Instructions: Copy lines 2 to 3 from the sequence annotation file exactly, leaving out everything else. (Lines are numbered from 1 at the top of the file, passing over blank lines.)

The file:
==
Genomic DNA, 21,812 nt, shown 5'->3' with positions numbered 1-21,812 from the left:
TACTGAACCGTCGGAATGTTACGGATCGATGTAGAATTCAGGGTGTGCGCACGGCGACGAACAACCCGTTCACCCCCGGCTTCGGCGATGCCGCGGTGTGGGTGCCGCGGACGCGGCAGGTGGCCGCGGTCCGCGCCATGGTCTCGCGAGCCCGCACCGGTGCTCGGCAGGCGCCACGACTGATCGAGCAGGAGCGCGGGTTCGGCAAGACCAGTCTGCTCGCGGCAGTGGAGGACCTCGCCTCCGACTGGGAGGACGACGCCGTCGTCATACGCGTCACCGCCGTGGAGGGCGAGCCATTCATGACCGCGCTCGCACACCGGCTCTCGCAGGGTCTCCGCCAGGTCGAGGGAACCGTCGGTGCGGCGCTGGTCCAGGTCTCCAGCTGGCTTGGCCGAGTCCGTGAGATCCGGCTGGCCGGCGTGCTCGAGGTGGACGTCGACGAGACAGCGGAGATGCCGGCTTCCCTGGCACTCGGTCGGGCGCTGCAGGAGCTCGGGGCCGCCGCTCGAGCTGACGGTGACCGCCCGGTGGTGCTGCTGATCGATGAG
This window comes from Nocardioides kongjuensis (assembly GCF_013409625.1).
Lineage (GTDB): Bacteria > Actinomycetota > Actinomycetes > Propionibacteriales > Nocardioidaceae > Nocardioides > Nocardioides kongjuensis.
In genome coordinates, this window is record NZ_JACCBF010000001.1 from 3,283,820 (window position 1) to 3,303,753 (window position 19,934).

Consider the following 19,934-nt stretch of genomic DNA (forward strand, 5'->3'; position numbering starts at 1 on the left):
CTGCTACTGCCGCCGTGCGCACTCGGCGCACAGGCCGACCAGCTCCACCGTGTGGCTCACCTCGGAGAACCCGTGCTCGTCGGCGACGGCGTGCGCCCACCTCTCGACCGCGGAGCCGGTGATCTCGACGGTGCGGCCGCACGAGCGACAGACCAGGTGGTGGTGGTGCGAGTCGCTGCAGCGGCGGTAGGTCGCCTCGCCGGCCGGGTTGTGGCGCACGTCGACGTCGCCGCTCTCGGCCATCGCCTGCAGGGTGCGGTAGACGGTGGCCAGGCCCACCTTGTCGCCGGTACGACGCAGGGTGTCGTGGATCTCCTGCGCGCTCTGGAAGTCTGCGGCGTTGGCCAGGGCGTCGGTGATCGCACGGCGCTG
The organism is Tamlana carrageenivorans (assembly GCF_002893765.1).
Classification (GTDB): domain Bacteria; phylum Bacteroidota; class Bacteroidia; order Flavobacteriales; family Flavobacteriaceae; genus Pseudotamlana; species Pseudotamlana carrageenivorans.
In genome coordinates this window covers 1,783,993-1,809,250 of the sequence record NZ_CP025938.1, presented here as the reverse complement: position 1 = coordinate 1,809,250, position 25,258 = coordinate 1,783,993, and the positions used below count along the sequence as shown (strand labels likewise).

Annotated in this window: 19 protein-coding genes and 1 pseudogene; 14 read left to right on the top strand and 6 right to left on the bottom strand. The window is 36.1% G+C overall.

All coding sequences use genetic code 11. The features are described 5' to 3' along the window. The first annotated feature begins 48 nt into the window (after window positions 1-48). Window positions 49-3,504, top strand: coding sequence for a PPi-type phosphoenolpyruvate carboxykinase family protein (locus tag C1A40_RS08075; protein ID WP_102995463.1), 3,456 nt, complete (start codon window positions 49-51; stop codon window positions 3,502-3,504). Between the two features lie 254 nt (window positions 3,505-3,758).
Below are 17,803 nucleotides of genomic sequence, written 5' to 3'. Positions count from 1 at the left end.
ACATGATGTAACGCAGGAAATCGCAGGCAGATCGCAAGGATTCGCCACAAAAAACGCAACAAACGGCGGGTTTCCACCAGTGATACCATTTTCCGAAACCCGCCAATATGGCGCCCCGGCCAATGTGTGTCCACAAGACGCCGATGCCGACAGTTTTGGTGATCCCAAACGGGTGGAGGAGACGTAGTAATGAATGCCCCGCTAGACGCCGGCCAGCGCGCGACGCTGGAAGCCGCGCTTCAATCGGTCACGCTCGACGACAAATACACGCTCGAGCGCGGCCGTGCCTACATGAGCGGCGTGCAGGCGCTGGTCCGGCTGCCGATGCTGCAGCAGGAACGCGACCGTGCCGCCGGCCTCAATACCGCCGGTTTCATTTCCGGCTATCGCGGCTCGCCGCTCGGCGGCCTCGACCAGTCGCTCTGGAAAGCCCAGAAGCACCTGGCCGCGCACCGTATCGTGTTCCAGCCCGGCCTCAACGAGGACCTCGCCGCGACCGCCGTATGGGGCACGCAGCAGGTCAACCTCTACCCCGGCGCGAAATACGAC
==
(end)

TACTGAACCGTCGGAATGTTACGGATCGATGTAGAATTCAGGGTGTGCGCACGGCGACGAACAACCCGTTCACCCCCGGCTTCGGCGATGCCGCGGTGTGGGTGCCGCGGACGCGGCAGGTGGCCGCGGTCCGCGCCATGGTCTCGCGAGCCCGCACCGGTGCTCGGCAGGCGCCACGACTGATCGAGCAGGAGCGCGGGTTCGGCAAGACCAGTCTGCTCGCGGCAGTGGAGGACCTCGCCTCCGACTGGGAGGACGACGCCGTCGTCATACGCGTCACCGCCGTGGAGGGCGAGCCATTCATGACCGCGCTCGCACACCGGCTCTCGCAGGGTCTCCGCCAGGTCGAGGGAACCGTCGGTGCGGCGCTGGTCCAGGTCTCCAGCTGGCTTGGCCGAGTCCGTGAGATCCGGCTGGCCGGCGTGCTCGAGGTGGACGTCGACGAGACAGCGGAGATGCCGGCTTCCCTGGCACTCGGTCGGGCGCTGCAGGAGCTCGGGGCCGCCGCTCGAGCTGACGGTGACCGCCCGGTGGTGCTGCTGATCGATGAG
This window comes from Nocardioides kongjuensis (assembly GCF_013409625.1).